When going for a run do you often find yourself thinking ‘I’ll run to that lamppost and then slow down or I’ll run to the end of this road and then I’m halfway there? Thinking about each small landmark rather than the run as a whole makes it less painful and more enjoyable. You dissect that run into parts because thinking about the whole thing would mean you probably wont even leave the house.

It’s the same with something significant that has upset you. Thinking about the trauma as a whole will upset and overwhelm you, but breaking it apart, bit by bit will help you figure out which part really upset you, the rest you will probably forget about.

Storr says that we should take 15 minutes (set an alarm) with your diary open and your pen poised. Regale as much detail about what upset you as possible. Write down how did this happen? Why did it happen? And what could have caused it. Keep picking at the problem until you get to the core of the discomfort.

Heard of the saying ‘get back on the horse that bucked you’, turn your trauma into triumph by going over what caused you discomfort in the first place.

Letting go of what people think

We care what people think and that’s a fact. We both value and fear the judgement of those around us, we just can’t help it.

But in reality nobody really cares about what you’re doing. In fact they probably didn’t even notice that you fell up that step and if they did they probably thought about it for 0.3 of a second.


‘The truth is, most people are too busy thinking about themselves to think about you,’ says Storr. The discomfort you feel whilst giving a speech or walking out onto stage, truth is the audience probably aren’t thinking about you at all, instead they are listening to your amazing speech or thinking about what to have for dinner later – just joking, maybe.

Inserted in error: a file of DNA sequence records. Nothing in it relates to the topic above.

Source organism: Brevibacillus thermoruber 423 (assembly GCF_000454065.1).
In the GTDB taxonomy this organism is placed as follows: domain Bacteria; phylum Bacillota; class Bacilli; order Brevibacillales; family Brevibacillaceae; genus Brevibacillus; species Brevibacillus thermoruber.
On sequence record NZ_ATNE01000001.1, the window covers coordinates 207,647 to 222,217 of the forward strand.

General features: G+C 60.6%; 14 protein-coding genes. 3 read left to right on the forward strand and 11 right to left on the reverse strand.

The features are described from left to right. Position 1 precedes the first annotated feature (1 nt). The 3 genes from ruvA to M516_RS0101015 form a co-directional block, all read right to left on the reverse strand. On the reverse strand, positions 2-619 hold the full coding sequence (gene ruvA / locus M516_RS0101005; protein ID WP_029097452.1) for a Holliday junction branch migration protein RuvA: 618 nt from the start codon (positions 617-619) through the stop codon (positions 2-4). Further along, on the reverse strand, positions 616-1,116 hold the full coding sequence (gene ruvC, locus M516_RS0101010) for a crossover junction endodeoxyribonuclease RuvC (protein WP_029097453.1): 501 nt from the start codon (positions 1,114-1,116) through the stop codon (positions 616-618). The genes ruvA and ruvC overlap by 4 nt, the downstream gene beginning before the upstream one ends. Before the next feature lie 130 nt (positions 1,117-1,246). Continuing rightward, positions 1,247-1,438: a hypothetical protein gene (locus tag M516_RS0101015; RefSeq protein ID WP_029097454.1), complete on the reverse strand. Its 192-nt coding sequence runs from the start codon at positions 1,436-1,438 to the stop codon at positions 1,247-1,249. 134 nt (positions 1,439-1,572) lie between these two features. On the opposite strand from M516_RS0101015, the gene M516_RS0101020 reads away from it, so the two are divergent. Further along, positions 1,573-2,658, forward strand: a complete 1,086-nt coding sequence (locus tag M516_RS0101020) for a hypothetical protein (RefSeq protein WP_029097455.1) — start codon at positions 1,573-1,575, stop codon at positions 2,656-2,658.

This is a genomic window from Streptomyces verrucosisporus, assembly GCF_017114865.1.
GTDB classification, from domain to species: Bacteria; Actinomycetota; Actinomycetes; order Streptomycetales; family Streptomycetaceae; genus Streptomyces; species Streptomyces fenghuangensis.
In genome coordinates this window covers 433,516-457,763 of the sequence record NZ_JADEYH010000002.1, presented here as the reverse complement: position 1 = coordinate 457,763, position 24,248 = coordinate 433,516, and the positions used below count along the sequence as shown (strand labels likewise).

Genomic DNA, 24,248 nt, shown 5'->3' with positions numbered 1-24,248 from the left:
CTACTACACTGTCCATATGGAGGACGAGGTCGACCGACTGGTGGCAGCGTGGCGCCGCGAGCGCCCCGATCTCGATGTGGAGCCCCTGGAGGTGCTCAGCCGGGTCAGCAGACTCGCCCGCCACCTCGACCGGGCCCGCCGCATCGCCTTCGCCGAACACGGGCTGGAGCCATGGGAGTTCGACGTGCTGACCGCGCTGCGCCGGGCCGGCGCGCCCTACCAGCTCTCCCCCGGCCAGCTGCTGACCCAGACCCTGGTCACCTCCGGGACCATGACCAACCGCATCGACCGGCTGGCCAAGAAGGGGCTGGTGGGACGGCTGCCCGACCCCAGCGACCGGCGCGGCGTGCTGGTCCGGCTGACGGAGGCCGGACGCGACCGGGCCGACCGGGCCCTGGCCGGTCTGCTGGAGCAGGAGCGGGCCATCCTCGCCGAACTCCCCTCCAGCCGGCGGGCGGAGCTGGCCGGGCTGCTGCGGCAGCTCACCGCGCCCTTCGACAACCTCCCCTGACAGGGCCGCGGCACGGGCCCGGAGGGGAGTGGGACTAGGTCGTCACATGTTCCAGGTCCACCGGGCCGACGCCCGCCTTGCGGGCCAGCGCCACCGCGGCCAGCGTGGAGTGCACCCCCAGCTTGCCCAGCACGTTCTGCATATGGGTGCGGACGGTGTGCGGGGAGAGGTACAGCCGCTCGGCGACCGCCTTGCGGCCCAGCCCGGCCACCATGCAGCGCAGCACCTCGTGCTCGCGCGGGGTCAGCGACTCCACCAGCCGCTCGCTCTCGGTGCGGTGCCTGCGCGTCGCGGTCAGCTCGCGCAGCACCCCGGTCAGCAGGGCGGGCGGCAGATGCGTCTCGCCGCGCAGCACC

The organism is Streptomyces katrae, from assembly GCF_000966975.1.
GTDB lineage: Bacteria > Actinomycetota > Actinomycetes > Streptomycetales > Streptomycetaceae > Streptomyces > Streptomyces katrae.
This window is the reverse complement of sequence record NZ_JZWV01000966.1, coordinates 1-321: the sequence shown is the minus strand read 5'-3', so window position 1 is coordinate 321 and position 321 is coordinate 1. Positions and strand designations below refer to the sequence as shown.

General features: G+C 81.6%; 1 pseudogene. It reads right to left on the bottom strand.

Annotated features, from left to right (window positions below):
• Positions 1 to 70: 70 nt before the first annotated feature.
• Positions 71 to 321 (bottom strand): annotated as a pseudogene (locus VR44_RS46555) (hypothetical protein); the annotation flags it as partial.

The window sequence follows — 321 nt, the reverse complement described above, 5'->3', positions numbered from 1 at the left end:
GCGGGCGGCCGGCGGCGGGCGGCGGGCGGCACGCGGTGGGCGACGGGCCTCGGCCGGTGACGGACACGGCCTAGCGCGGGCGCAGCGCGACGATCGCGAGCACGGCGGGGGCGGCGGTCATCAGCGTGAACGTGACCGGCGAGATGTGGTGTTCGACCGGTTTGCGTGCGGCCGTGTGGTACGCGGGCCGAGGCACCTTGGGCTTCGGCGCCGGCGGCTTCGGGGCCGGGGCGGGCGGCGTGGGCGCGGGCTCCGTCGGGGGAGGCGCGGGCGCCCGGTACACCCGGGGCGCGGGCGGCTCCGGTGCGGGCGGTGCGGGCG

We will always think that people are noticing more than they actually do. And guess what? Everyone feels the same. Simply knowing this should make you feel a hella lot better. By learning to get over what people think of you, you could probably cut your feelings of discomfort in half.

Ditching ‘the slog’ for ‘the grind’

When you hear the word ‘grind’ do you think of hard work, laborious discomfort, relentless, repetitive or all of the above?

According to Storr the grind is not something to be afraid of as it actually means you’re moving forward. Storr describes the ‘grind’ as a transformative act that is the run-up to your breakthrough leap. The ‘grind’ although it may feel relentless should involve small moments of change, that feel as if things are shifting and moving forward.

The ‘slog’ however is that relentless, unchallenging work that will have you feeling like you’re going nowhere. The ‘comfortable’ slog will just drag you down rather than challenge you.


If your job isn’t motivating you but instead crushing your spirit and making things feel impossible, chances are it is impossible and you’ll end up going nowhere.

The uncomfortable ‘grind’ however, although it may feel like the slog sometimes you should still feel challenged and thrown into discomfort in order to grow and achieve success.

So do you think you can find your discomfort zone?

‘Pushing yourself into your own discomfort zone is not easy. Often we only find ourselves there by chance, circumstance or the force of someone else.

‘Forcing yourself into a zone where things get harder, the pressure gets fiercer and you feel totally out of your depth is something only a few can do,’ says Storr.

From now on, say yes and figure out the solution later. Storr insists that we say yes to something we have always wanted to do. Every. Single. Month. Nod your head, agree and figure the rest out later.

And remember it’s only those BMD’s that are causing all the trouble. Embrace the challenge, charge through life and learn to feel comfortable with uncomfortable.

Here’s a video of Farrah giving a TEDx talk on the matter:


the discomfort zone book cover

The Discomfort Zone, by Farrah Storr is available to buy now.